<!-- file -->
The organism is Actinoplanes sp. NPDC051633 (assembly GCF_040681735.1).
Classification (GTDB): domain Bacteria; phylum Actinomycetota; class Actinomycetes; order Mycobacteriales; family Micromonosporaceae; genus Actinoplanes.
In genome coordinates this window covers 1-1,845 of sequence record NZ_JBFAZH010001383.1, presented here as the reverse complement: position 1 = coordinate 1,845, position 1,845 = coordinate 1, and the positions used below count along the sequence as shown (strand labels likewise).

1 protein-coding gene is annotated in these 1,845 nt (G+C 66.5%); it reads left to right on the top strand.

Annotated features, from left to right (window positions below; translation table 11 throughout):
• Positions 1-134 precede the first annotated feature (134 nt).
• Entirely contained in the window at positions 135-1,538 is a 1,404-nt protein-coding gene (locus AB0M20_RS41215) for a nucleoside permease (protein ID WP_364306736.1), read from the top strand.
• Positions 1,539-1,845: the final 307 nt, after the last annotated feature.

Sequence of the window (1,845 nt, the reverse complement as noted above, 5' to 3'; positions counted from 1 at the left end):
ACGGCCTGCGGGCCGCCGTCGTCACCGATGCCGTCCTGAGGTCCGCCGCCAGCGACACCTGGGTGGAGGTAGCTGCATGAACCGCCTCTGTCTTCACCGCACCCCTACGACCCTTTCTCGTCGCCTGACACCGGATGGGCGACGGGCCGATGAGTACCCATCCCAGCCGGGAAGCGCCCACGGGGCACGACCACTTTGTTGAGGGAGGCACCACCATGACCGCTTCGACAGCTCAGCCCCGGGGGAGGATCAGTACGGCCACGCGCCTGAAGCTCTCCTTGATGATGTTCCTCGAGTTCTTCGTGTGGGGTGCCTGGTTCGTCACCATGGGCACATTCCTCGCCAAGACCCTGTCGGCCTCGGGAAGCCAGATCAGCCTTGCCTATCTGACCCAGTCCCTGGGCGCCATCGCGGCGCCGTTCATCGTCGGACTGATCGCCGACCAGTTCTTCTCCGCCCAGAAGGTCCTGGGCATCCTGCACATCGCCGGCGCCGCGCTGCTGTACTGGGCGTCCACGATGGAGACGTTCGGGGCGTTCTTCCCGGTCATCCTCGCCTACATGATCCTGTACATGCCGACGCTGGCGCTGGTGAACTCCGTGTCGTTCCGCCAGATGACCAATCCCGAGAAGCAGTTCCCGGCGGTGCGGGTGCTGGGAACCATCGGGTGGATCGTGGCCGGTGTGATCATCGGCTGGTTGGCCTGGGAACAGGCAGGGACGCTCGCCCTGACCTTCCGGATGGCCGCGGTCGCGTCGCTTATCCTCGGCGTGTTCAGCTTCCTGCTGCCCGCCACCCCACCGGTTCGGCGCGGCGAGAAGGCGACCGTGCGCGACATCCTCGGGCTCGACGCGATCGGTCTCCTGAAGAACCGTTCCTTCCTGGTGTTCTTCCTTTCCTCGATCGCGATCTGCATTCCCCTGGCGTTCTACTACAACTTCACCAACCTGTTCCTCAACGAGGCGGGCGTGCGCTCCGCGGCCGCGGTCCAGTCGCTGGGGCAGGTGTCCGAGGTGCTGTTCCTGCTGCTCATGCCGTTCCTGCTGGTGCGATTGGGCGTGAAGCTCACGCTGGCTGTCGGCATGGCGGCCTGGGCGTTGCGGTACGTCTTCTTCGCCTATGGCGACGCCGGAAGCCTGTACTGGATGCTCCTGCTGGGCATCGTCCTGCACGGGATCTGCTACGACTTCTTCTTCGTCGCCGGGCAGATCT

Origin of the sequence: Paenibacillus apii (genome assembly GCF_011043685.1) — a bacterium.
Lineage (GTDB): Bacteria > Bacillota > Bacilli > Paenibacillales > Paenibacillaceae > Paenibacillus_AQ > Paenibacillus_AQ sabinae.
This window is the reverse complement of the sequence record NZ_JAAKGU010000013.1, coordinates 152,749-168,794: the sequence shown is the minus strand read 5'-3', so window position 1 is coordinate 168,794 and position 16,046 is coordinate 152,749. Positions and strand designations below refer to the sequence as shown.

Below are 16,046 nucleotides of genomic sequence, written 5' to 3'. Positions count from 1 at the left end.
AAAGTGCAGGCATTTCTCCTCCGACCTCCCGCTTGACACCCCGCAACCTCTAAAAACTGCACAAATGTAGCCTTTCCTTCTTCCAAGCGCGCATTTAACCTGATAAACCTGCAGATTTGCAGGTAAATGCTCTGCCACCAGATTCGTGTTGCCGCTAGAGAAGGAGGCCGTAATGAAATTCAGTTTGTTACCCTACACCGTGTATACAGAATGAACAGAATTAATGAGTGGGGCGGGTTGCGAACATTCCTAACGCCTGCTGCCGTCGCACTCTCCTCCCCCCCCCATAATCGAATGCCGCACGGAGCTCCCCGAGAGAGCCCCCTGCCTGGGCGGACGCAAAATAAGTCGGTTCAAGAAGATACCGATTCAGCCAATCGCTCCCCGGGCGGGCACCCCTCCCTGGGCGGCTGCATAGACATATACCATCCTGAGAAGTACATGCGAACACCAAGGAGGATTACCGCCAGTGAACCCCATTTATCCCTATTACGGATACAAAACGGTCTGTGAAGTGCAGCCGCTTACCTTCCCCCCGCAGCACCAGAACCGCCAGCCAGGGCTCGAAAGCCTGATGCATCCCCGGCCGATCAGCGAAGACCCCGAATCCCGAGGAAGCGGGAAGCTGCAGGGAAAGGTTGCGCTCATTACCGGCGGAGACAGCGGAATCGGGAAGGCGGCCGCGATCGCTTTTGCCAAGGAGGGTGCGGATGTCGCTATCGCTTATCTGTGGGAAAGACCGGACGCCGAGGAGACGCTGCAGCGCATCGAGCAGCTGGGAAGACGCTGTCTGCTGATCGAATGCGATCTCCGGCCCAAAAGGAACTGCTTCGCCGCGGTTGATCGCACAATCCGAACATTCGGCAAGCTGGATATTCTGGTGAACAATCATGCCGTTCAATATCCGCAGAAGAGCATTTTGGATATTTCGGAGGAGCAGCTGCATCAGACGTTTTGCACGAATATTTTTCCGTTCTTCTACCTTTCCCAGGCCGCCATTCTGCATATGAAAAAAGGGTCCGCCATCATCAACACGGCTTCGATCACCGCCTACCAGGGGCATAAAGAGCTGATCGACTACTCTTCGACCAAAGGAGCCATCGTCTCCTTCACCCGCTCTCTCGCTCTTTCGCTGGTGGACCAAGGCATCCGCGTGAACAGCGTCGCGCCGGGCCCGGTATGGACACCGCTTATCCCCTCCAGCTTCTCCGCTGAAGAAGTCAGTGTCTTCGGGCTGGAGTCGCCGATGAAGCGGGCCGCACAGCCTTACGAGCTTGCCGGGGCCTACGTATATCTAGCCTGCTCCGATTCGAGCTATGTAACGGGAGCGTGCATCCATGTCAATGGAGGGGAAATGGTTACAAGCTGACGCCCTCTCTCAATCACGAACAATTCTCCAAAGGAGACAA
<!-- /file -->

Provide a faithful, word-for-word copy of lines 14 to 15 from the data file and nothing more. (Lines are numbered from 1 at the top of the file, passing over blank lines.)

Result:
Below are 16,046 nucleotides of genomic sequence, written 5' to 3'. Positions count from 1 at the left end.
AAAGTGCAGGCATTTCTCCTCCGACCTCCCGCTTGACACCCCGCAACCTCTAAAAACTGCACAAATGTAGCCTTTCCTTCTTCCAAGCGCGCATTTAACCTGATAAACCTGCAGATTTGCAGGTAAATGCTCTGCCACCAGATTCGTGTTGCCGCTAGAGAAGGAGGCCGTAATGAAATTCAGTTTGTTACCCTACACCGTGTATACAGAATGAACAGAATTAATGAGTGGGGCGGGTTGCGAACATTCCTAACGCCTGCTGCCGTCGCACTCTCCTCCCCCCCCCATAATCGAATGCCGCACGGAGCTCCCCGAGAGAGCCCCCTGCCTGGGCGGACGCAAAATAAGTCGGTTCAAGAAGATACCGATTCAGCCAATCGCTCCCCGGGCGGGCACCCCTCCCTGGGCGGCTGCATAGACATATACCATCCTGAGAAGTACATGCGAACACCAAGGAGGATTACCGCCAGTGAACCCCATTTATCCCTATTACGGATACAAAACGGTCTGTGAAGTGCAGCCGCTTACCTTCCCCCCGCAGCACCAGAACCGCCAGCCAGGGCTCGAAAGCCTGATGCATCCCCGGCCGATCAGCGAAGACCCCGAATCCCGAGGAAGCGGGAAGCTGCAGGGAAAGGTTGCGCTCATTACCGGCGGAGACAGCGGAATCGGGAAGGCGGCCGCGATCGCTTTTGCCAAGGAGGGTGCGGATGTCGCTATCGCTTATCTGTGGGAAAGACCGGACGCCGAGGAGACGCTGCAGCGCATCGAGCAGCTGGGAAGACGCTGTCTGCTGATCGAATGCGATCTCCGGCCCAAAAGGAACTGCTTCGCCGCGGTTGATCGCACAATCCGAACATTCGGCAAGCTGGATATTCTGGTGAACAATCATGCCGTTCAATATCCGCAGAAGAGCATTTTGGATATTTCGGAGGAGCAGCTGCATCAGACGTTTTGCACGAATATTTTTCCGTTCTTCTACCTTTCCCAGGCCGCCATTCTGCATATGAAAAAAGGGTCCGCCATCATCAACACGGCTTCGATCACCGCCTACCAGGGGCATAAAGAGCTGATCGACTACTCTTCGACCAAAGGAGCCATCGTCTCCTTCACCCGCTCTCTCGCTCTTTCGCTGGTGGACCAAGGCATCCGCGTGAACAGCGTCGCGCCGGGCCCGGTATGGACACCGCTTATCCCCTCCAGCTTCTCCGCTGAAGAAGTCAGTGTCTTCGGGCTGGAGTCGCCGATGAAGCGGGCCGCACAGCCTTACGAGCTTGCCGGGGCCTACGTATATCTAGCCTGCTCCGATTCGAGCTATGTAACGGGAGCGTGCATCCATGTCAATGGAGGGGAAATGGTTACAAGCTGACGCCCTCTCTCAATCACGAACAATTCTCCAAAGGAGACAA